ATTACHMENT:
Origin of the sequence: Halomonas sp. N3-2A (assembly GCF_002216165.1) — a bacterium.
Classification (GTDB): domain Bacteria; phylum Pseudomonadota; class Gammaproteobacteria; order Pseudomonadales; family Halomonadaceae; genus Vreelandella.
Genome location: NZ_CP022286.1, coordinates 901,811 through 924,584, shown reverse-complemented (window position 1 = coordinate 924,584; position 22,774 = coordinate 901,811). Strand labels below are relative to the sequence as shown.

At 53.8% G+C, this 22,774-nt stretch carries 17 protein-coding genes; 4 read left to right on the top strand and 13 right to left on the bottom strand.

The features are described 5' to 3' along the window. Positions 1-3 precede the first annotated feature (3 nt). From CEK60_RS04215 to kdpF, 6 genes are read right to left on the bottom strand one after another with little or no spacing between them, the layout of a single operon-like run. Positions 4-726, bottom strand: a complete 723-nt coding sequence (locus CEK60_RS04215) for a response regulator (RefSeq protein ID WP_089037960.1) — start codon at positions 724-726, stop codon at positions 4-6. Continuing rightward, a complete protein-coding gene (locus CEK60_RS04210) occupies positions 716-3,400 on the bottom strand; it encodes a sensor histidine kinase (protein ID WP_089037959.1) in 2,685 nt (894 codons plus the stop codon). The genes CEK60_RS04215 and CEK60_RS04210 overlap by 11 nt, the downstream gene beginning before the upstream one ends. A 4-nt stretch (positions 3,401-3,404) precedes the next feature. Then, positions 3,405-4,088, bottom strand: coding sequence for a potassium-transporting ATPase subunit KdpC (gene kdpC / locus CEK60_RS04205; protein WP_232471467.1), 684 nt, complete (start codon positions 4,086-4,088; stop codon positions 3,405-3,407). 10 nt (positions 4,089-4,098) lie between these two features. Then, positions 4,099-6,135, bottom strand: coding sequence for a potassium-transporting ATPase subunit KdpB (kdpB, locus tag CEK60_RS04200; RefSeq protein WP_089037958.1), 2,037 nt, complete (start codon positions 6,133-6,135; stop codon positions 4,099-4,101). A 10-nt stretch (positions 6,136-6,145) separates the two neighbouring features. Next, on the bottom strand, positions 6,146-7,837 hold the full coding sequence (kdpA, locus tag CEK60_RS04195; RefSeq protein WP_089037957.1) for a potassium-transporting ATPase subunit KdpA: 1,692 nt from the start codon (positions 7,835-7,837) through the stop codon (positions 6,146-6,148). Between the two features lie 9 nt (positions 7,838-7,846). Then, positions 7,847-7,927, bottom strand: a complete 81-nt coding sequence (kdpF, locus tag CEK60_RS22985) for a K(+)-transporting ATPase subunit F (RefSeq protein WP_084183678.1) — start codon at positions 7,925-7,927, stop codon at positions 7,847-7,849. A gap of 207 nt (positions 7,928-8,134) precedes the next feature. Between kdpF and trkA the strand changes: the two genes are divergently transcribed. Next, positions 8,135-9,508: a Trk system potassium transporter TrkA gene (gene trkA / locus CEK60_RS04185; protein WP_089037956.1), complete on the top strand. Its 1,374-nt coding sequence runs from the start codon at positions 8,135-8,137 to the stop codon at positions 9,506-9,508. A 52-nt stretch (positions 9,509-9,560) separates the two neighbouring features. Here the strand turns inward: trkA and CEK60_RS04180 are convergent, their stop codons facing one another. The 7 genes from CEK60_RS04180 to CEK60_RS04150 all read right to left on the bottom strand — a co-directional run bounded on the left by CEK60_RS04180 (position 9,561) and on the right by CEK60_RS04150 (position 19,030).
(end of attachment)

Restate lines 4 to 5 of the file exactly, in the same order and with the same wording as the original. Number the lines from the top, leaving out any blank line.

At 53.8% G+C, this 22,774-nt stretch carries 17 protein-coding genes; 4 read left to right on the top strand and 13 right to left on the bottom strand.

The features are described 5' to 3' along the window. Positions 1-3 precede the first annotated feature (3 nt). From CEK60_RS04215 to kdpF, 6 genes are read right to left on the bottom strand one after another with little or no spacing between them, the layout of a single operon-like run. Positions 4-726, bottom strand: a complete 723-nt coding sequence (locus CEK60_RS04215) for a response regulator (RefSeq protein ID WP_089037960.1) — start codon at positions 724-726, stop codon at positions 4-6. Continuing rightward, a complete protein-coding gene (locus CEK60_RS04210) occupies positions 716-3,400 on the bottom strand; it encodes a sensor histidine kinase (protein ID WP_089037959.1) in 2,685 nt (894 codons plus the stop codon). The genes CEK60_RS04215 and CEK60_RS04210 overlap by 11 nt, the downstream gene beginning before the upstream one ends. A 4-nt stretch (positions 3,401-3,404) precedes the next feature. Then, positions 3,405-4,088, bottom strand: coding sequence for a potassium-transporting ATPase subunit KdpC (gene kdpC / locus CEK60_RS04205; protein WP_232471467.1), 684 nt, complete (start codon positions 4,086-4,088; stop codon positions 3,405-3,407). 10 nt (positions 4,089-4,098) lie between these two features. Then, positions 4,099-6,135, bottom strand: coding sequence for a potassium-transporting ATPase subunit KdpB (kdpB, locus tag CEK60_RS04200; RefSeq protein WP_089037958.1), 2,037 nt, complete (start codon positions 6,133-6,135; stop codon positions 4,099-4,101). A 10-nt stretch (positions 6,136-6,145) separates the two neighbouring features. Next, on the bottom strand, positions 6,146-7,837 hold the full coding sequence (kdpA, locus tag CEK60_RS04195; RefSeq protein WP_089037957.1) for a potassium-transporting ATPase subunit KdpA: 1,692 nt from the start codon (positions 7,835-7,837) through the stop codon (positions 6,146-6,148). Between the two features lie 9 nt (positions 7,838-7,846). Then, positions 7,847-7,927, bottom strand: a complete 81-nt coding sequence (kdpF, locus tag CEK60_RS22985) for a K(+)-transporting ATPase subunit F (RefSeq protein WP_084183678.1) — start codon at positions 7,925-7,927, stop codon at positions 7,847-7,849. A gap of 207 nt (positions 7,928-8,134) precedes the next feature. Between kdpF and trkA the strand changes: the two genes are divergently transcribed. Next, positions 8,135-9,508: a Trk system potassium transporter TrkA gene (gene trkA / locus CEK60_RS04185; protein WP_089037956.1), complete on the top strand. Its 1,374-nt coding sequence runs from the start codon at positions 8,135-8,137 to the stop codon at positions 9,506-9,508. A 52-nt stretch (positions 9,509-9,560) separates the two neighbouring features. Here the strand turns inward: trkA and CEK60_RS04180 are convergent, their stop codons facing one another. The 7 genes from CEK60_RS04180 to CEK60_RS04150 all read right to left on the bottom strand — a co-directional run bounded on the left by CEK60_RS04180 (position 9,561) and on the right by CEK60_RS04150 (position 19,030).